by David Stevens and Kieron O’Hara
Last week in this blog, we argued that goods such as belonging and commitment were the chief drivers of extremist groups, alongside a rejection of mainstream thinking. In a book which appears next month, The Devil’s Long Tail, we claim that suppressing ideological messages in the hope of preventing radicalisation is simply not effective, as they are not the chief motivators of such people, and furthermore that the emergence of the web hasn’t changed this calculation.
Nevertheless, this kind of thinking pervades the anti-extremist drive. In the UK, the Secretary of State for Communities and Local Government has just written to over 1,000 Islamic leaders to suggest that “There is a need to lay out more clearly than ever before what being a British Muslim means today: proud of your faith and proud of your country.” One assumes that a would-be jihadi might struggle to assent to this proposition – and if he or she heard it from an Imam at the local mosque, then he or she might well assume that this message was mere government propaganda.
A book co-written by a Nottingham academic has won the prestigious Political Book of the Year award in the Paddypower Political Book Awards 2015.
Revolt on the Right: Explaining Support for the Radical Right in Britain, by The University of Nottingham’s Dr Matthew Goodwin and Manchester’s Dr Rob Ford, was praised as ‘ground-breaking’ and ‘an essential and enjoyable reading’ by the judges.
The award-winning book beat off stiff competition from Alan Johnson, Luke Harding, Simon Danczuk and Matthew Baker, Anne de Courcy, Andrew Roberts and Chris Bryant.
By Natasha King
In 2014 a photograph taken by activist Jose Palazón, a member of the migrant rights group Asociación Pro Derechos de la Infancia, went viral. It shows a number of African migrants stuck on razor wire at the top of the fence that marks the border between the Spanish enclave of Meillia and the rest of Africa. While the migrants are stranded atop the wire, some golfers continue their game on a manicured course below.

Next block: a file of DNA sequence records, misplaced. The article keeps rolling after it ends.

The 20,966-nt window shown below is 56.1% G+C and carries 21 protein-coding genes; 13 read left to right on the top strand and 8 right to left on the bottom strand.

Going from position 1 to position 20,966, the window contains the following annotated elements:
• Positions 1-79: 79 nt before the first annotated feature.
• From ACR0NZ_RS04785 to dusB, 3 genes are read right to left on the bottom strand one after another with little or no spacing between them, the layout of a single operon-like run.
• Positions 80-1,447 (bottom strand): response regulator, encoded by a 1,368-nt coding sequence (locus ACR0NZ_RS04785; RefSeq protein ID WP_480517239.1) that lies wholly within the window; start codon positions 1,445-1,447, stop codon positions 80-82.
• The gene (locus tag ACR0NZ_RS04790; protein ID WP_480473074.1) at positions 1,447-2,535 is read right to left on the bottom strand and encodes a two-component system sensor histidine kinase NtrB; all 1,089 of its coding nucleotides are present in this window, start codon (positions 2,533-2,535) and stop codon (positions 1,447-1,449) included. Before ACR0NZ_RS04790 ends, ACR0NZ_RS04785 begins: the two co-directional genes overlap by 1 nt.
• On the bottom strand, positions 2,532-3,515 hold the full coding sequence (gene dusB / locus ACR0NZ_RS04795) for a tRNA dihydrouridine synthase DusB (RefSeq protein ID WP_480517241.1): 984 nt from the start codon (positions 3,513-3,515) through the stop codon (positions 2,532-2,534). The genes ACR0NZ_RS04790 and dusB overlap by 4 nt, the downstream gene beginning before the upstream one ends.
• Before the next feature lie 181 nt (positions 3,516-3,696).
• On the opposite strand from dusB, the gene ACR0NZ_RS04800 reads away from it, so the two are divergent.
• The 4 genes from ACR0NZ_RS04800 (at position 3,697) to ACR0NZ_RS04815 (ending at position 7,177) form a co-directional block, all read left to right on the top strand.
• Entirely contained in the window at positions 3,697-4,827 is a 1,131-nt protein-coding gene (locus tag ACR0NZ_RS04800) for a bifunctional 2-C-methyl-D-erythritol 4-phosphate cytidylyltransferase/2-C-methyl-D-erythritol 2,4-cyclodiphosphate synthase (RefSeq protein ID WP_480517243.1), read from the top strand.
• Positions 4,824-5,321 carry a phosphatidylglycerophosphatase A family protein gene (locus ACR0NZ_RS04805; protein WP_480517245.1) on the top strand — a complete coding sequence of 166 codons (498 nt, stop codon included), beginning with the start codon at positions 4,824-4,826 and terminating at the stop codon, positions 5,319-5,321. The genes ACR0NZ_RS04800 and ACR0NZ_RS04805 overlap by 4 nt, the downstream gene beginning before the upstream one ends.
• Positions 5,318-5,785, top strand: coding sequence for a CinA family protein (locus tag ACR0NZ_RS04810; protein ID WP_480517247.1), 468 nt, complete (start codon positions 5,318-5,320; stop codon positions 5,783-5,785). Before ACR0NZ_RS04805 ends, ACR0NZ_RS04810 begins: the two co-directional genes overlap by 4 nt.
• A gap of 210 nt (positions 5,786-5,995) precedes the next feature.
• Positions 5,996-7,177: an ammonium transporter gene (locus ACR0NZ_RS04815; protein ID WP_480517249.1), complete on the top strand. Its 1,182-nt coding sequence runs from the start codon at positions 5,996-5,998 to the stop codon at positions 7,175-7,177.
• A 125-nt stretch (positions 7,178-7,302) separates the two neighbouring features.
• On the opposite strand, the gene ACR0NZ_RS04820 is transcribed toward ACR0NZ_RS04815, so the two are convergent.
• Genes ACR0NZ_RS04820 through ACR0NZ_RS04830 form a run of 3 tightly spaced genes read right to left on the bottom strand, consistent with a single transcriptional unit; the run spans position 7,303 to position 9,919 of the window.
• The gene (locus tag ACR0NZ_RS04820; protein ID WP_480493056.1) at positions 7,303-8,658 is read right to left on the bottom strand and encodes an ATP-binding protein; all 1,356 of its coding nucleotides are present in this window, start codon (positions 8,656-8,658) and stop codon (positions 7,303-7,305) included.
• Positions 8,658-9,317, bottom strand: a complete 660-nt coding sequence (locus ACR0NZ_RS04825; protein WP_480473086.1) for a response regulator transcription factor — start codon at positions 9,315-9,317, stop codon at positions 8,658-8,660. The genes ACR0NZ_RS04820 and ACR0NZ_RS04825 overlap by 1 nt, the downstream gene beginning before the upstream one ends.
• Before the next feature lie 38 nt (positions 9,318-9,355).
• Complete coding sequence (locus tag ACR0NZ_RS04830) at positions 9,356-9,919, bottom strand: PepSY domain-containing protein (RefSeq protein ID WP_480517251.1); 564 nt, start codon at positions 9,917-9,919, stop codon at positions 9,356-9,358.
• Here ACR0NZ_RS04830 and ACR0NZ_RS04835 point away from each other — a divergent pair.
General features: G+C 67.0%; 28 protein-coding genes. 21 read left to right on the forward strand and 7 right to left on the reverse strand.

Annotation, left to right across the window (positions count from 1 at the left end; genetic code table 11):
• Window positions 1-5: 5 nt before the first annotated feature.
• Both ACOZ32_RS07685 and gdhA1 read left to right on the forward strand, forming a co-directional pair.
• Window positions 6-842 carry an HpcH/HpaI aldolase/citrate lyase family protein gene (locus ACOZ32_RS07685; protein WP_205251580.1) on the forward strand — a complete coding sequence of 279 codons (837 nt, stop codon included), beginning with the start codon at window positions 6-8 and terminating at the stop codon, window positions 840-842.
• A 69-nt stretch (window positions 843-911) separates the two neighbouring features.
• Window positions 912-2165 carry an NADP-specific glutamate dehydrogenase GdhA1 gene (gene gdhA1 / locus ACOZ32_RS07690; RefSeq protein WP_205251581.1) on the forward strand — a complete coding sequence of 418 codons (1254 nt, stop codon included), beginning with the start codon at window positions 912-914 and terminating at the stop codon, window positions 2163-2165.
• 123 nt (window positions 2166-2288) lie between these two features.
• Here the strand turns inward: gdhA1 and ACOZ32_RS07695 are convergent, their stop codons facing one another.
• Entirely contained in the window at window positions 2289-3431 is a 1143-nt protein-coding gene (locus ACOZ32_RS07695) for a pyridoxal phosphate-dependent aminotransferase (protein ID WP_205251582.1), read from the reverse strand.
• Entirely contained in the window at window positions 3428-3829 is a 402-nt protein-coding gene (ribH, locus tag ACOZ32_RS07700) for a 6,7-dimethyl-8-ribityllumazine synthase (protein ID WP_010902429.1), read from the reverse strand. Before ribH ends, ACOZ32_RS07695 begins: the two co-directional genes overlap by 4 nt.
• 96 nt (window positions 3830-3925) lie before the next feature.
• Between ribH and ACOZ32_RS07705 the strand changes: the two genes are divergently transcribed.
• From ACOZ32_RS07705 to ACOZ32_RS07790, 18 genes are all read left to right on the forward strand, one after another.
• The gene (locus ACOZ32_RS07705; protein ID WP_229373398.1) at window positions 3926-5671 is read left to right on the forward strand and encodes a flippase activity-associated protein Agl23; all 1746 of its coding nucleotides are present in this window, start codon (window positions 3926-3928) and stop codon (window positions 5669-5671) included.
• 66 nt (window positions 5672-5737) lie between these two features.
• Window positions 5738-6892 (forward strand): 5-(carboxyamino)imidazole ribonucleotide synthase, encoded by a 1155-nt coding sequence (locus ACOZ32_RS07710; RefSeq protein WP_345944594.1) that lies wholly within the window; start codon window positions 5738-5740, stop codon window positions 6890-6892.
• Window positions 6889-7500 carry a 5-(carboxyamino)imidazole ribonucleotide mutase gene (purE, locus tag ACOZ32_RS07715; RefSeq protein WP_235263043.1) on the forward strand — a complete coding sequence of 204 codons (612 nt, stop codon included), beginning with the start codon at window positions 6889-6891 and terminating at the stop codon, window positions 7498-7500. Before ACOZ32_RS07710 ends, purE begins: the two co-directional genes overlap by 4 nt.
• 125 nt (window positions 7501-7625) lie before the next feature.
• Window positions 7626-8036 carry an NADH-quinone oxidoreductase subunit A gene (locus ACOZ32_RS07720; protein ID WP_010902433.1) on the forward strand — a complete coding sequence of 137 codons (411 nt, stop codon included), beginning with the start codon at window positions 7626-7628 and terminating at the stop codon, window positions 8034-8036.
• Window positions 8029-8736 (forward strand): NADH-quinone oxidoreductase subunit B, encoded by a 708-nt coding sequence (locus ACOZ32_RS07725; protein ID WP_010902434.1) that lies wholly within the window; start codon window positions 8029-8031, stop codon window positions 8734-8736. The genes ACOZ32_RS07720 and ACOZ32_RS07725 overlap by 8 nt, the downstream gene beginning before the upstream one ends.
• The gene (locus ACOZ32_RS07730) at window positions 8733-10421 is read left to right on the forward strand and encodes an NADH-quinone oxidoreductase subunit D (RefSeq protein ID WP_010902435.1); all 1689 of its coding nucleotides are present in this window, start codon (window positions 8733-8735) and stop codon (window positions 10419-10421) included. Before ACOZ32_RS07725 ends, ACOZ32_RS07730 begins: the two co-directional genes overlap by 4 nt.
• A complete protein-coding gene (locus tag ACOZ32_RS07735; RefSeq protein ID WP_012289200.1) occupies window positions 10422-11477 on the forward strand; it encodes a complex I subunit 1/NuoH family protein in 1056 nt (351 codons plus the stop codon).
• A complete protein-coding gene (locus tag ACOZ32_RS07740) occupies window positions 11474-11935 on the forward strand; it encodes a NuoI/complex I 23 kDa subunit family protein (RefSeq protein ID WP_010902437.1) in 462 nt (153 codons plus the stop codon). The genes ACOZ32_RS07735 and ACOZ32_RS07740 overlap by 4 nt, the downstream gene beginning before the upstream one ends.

The message of the photo is blunt: there is a gaping inequality between those living in Europe and those – generally poor, generally non-white – who are excluded from entry. Put simply, border controls are among the most obvious means that relatively wealthy states have of maintaining inequality.
The attacks by Islamist gunmen on the Parisian offices of Charlie Hebdo magazine and elsewhere have shocked the world, drawing attention away from ISIS and the Syria and Iraq conflicts, and back to the apparent enemy within. Europe’s wealthy, tolerant and secure democracies, the story goes, harbour a critical mass of dangerous people whose goal is the overthrow of its Enlightenment principles.
Following such a dreadful event, it is unsurprising that there are immediate calls for ‘something to be done’ about these radicals with their scant respect for human life or free speech. Nowhere does this seem more pressing than in the online world. The web is seen as a conduit for the radicalisation of the vulnerable, and governments around the world are scrabbling for ideas as to what to do to combat this menace.
By Louise Kettle
The news that the publication of the findings of the official Iraq war inquiry is once again to be delayed has outraged MPs and the families of the soldiers involved. Familiar accusations of a whitewash and concerns over public confidence have already been raised. Now it is not only the content of the Chilcot report that must be questioned but also the delay itself. The continued procrastination undermines the very reason for the inquiry’s existence.
After the vast array of difficulties experienced throughout the Iraq War, the inquiry was set-up with one clear objective: to identify lessons for the future. Since 2009 the UK government has pumped more than £9m of taxpayers’ money into the inquiry in order to identify these lessons.
By Andreas Bieler
The work of Rosa Luxemburg has received renewed attention in recent years. To celebrate the centenary anniversary of her seminal book The Accumulation of Capital in 2013, a collective of colleagues from within the Marxism Reading Group of the Centre for the Study of Social and Global Justice (CSSGJ) at Nottingham University have written the article ‘The Enduring Relevance of Rosa Luxemburg’s The Accumulation of Capital’, which has now been published online by the Journal of International Relations and Development. In this blog post, I will present some of the key findings of the article.